As often as I could, I would get out for weekends — either to nearby Lake Paradise or GofChoba. Lake Paradise was a densely forested area where many of the. trees were laced with a moss which we called ‘elephant  grass’ — I believe this moss is also called ‘old man’s beard’. Here we would picnic and sometimes drive further afield in search of game for the pot. This was truly a naturalist’s paradise. Whereas the climate in the Lake Paradise area was cold and damp, GofChoba was just the opposite. This was an empty crater on the Marsabit-Moyale road which had the usual complement of guinea fowl and dik-dik. Whenever we went on such outings we would spend the whole day outdoors, returning to the boma well before dusk. We would then disperse to our respective homes and meet again later in the evening over drinks. On such evenings, I always ensured that I returned home  well before it got dark, and certainly before the elephant herds arrived on their nightly patrols! The area around Marsabit mountain had a sizeable elephant population, and the herds would often stray into the boma at nights causing havoc to the shambas of the locals. They likewise strolled through our gardens,  breaking down the branches of the pepper trees which they somehow took a liking to.

With all the outings and the varied entertainment we created for ourselves, the days now seemed to be moving faster – for me at any rate. I found myself back at Kitale during the first week of October, and was again pleased to see Elsie looking fit and well. All the indications were that she hadn’t long to wait now before our second child arrived. Clyde, now two years old, was beginning to look very handsome – real attraction he was. With all the fuss and pampering  he received at the hands of my in-laws, it took him a few days to get to know me again! He seemed very shy initially but soon got over this phase. He was at  that interesting age when he didn’t require much attention, although there was no shortage of volunteers from among my in-laws’ family if such help was required.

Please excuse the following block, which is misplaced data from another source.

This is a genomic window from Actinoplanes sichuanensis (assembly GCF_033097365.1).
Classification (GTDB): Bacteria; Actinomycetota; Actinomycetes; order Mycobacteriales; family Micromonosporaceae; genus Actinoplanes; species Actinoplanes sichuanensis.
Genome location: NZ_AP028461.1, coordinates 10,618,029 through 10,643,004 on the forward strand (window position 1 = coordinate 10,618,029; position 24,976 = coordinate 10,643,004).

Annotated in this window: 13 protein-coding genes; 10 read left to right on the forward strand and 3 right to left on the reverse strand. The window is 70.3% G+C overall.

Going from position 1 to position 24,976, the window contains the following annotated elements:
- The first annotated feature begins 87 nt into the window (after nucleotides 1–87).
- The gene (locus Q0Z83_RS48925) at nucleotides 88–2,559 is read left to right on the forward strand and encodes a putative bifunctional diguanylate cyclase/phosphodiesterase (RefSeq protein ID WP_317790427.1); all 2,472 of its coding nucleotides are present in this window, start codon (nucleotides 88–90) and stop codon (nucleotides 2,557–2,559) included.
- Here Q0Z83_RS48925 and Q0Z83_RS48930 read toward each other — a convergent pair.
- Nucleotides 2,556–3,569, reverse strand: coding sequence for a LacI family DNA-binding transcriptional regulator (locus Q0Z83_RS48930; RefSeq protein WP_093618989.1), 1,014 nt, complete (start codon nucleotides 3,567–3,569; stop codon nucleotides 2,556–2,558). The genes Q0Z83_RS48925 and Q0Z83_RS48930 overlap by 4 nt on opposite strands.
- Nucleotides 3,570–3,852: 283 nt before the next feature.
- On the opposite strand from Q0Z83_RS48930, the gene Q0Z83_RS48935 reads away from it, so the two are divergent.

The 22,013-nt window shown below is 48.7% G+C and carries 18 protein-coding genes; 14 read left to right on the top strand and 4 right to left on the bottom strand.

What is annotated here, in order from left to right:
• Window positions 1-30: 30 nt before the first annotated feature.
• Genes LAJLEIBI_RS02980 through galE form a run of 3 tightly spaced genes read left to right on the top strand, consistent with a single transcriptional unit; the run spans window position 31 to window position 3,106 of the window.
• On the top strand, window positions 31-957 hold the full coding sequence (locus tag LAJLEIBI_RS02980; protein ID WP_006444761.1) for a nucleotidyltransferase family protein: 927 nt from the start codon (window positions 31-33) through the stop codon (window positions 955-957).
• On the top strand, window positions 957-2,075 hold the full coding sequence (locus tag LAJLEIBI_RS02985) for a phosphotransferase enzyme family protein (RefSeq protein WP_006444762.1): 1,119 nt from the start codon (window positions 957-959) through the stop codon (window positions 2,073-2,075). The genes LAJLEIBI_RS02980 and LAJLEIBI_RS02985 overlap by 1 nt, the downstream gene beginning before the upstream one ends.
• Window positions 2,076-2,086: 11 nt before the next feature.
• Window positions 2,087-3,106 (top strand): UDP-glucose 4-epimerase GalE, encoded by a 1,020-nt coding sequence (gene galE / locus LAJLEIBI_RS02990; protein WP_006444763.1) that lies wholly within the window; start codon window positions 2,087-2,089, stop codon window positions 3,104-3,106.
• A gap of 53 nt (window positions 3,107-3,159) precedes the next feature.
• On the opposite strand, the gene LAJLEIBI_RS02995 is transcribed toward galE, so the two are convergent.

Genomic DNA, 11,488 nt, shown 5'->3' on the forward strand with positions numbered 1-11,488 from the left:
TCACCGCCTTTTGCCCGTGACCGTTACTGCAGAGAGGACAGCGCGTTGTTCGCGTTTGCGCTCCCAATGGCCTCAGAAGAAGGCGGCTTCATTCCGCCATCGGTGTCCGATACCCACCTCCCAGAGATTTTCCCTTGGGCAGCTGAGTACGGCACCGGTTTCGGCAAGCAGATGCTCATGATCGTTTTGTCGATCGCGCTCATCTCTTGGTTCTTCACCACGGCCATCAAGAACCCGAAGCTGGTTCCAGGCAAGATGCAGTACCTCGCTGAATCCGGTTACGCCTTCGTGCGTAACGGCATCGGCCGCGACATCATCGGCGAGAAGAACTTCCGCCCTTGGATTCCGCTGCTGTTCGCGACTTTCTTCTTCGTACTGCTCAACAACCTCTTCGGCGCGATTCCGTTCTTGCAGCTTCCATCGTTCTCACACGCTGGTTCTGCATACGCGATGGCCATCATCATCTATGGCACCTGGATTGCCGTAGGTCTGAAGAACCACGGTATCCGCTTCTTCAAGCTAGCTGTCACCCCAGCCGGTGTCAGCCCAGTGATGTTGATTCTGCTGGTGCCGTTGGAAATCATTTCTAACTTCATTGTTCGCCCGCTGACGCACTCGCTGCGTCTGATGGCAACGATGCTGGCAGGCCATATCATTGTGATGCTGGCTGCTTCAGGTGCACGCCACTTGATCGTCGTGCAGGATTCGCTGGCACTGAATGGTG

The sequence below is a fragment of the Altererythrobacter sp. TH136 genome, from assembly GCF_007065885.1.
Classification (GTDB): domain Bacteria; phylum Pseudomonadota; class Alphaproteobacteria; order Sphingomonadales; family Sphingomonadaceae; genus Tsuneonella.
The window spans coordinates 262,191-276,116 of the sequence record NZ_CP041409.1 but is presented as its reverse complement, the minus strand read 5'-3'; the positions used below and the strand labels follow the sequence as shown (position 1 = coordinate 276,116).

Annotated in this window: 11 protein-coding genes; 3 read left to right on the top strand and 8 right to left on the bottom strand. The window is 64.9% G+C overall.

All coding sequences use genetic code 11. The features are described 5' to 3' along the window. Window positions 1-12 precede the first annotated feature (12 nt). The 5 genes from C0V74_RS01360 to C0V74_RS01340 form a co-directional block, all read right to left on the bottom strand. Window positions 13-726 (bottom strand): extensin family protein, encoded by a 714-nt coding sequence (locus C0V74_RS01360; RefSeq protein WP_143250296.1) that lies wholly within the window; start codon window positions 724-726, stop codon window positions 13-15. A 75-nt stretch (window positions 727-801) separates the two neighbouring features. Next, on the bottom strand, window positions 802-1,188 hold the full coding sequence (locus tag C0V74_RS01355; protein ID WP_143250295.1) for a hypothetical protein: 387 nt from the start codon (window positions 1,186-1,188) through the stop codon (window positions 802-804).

Our second child, another boy, was born on October 10th 1955. Since I would be returning to Marsabit within a few days, it was decided that he be christened much earlier than usual. The names we chose were Conrad Francis. He weighed seven pounds at birth and looked very healthy and quite normal. There was great rejoicing when Elsie left hospital to return home with him. Clyde  was now beginning to sense the attention that was focused on Conrad, but in his own way, seemed quite proud of his new baby brother. I had decided to leave after satisfying myself that all was well with Elsie and the family, and we had agreed that she and the boys should join me at Marsabit once Conrad was about three months old.

From my side, nothing had been planned for Christmas, although I had hoped to be able to get down to Kitale again in the New Year and collect the family. The D.C., no doubt realizing I would be lost at Marsabit on my own during the festive season, agreed that I could spend Christmas with the family and return with them later. As good luck would have it, I managed to get a lift in to Isiolo, and from there a trader’s truck took me all the way to Nairobi. Here I took the Grey Line coach to Kitale and was simply thrilled to be back with the family in such a short time.

I was pleased to have been given this opportunity of spending Christmas at Kitale more so because I would have the opportunity of attending midnight Mass (something I just couldn’t have done at Marsabit) and also taking part in the festivities.

The whole season passed off very well and there were gifts galore for our two sons — with so many aunts and uncles, this was only to be expected. As usual, my mother-in-law had laid on a tremendous spread for the whole family and I often wondered how she coped with such ease with all the preparations. She seemed born to entertain and make people happy. Had we agreed, I am quite sure she would have wanted us to leave the two children behind with her while we went to Marsabit.